Magazine article Marketing

Inner Strength

Magazine article Marketing

Inner Strength

Article excerpt

You can advertise, you can add value... but are your staff equipped to deliver on the promises made? Internal marketing has arrived and it's time for British companies to catch up.

When Kevin Thomson joined Trusthouse Forte as marketing director in 1980, he discovered a memo sent to the firm's 3500 demotivated roadside staff instructing them not to talk to customers.

Times, and Trusthouse Forte, have both thankfully changed, but it is difficult to escape the notion that many UK companies still cling to the thought that staff only get in the way of their brands. The truth is that, increasingly, the staff are their brands.

"We've moved from a product-based culture to offering service, added value, and image as USPs," says Thomson, who now runs his own internal marketing consultancy, MCA. "But all of those ways of doing business can be replicated. The only thing that can't be replicated is people and the brand now has to be about people."

The people who represent the brand are the ones who will deliver on the promise made by the millions spent on advertising. It is the bank teller or the checkout operator who has to live up to a service promise or who has to handle the loyalty card in such a way that the consumer wants to use it - a fact central to the success of Clubcard, for instance, when Tesco chairman Sir Ian Maclauren sent personalised letters to each member of staff at home explaining the card prior to launch.

Personal services

As the consumer becomes more media literate, advertising that fails to deliver only does more damage. The consumer is becoming more demanding about the service he or she receives and, if that service isn't up to scratch will take their business elsewhere.

Banking is a good example of the need for improvement in this area. One that has moved in the right direction is NatWest. When Raoul Pinnell joined the bank as marketing director nearly 18 months ago, the first thing he did was to pull it from TV advertising to concentrate on getting the 'in-branch' brand right.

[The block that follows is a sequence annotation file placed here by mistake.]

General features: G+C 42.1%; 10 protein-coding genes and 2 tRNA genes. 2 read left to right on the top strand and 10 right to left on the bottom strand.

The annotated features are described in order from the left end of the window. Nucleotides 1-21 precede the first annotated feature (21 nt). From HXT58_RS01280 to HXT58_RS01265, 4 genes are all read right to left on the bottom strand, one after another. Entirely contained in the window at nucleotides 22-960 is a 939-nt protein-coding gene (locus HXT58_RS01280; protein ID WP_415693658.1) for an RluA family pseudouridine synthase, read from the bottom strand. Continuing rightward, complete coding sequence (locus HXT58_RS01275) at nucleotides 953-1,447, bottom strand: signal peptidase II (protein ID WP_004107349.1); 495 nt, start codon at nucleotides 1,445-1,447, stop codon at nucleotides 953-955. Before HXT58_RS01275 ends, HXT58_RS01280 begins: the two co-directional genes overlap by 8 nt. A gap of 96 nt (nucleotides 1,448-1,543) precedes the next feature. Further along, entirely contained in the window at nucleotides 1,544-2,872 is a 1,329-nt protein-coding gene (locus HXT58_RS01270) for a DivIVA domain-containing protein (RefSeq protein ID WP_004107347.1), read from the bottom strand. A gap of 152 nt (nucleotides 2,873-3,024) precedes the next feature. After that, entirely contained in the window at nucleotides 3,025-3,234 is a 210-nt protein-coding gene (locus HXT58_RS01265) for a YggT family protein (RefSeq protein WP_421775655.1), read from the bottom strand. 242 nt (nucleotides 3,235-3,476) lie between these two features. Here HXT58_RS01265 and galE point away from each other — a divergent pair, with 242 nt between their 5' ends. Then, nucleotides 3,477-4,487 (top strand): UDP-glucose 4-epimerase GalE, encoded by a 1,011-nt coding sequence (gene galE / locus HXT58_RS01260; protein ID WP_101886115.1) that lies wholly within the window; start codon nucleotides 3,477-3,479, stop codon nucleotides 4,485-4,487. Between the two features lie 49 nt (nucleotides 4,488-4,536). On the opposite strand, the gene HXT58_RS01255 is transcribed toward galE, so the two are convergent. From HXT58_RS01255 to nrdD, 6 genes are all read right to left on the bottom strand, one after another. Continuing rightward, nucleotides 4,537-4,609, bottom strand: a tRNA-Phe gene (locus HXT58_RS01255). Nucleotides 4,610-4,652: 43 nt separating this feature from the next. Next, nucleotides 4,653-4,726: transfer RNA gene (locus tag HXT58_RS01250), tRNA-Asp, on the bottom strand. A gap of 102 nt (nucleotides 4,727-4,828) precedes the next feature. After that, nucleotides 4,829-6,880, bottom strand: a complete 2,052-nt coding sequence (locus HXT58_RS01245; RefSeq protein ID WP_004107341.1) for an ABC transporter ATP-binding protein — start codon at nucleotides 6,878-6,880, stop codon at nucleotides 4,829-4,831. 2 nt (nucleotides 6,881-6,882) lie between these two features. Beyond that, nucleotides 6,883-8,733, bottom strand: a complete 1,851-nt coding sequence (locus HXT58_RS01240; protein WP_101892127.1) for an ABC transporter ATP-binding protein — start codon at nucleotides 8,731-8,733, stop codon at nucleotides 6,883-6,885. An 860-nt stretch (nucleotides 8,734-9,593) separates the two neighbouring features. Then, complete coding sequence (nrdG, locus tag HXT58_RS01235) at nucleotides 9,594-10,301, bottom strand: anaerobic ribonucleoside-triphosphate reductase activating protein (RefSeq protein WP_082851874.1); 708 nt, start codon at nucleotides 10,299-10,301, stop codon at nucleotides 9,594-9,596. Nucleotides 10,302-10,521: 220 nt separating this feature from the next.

"I wanted to preach the philosophy of the staff as brand ambassadors," he says. "Our customers have face-to-face contact with staff 850 million times a year and it's vital that it's right. People now want humanity out of brands."

Richard Vary, a specialist in corporate communications at the University of Salford, which will run its first MSC on the subject this year, agrees with Pinnell. "Internal marketing is a prerequisite to external marketing, to make, sure it achieves what it sets out to do," he says. "Marketing departments swear allegiance to the customer but then come across barriers in their own companies. They can't deliver because everyone works to different priorities."

Most brand owners appreciate what is, after all, a simple sentiment. Recent research from the Marketing Forum claims that 32% of companies have dedicated internal marketing budgets to get staff behind the brand, while qualitative research threw up a broad recognition of its merits. "It turns your people from staff into advocates," says one.

But personal experience as consumers tells us that few companies yet take it really seriously. No doubt one reason is that proper internal marketing means a difficult and fundamental shift in the way a company does business. Far more difficult, at least, than spending big bucks on glossy TV ad campaigns that impress the chairman.

Internal marketing is not just about sending out internal magazines, e-mails or videos, though all have their place; it is about a shift in attitude that allows staff to take ownership of the brand.

"It's about treating everyone within an organisation as customers," says Thomson. "It's completely different to employee communications but no one seems to have twigged that yet. Employee communications is just about happy bunnies, internal marketing is a business discipline. Current marketing thought is all about relationships but our staff are still in the old mode of telling and selling. …

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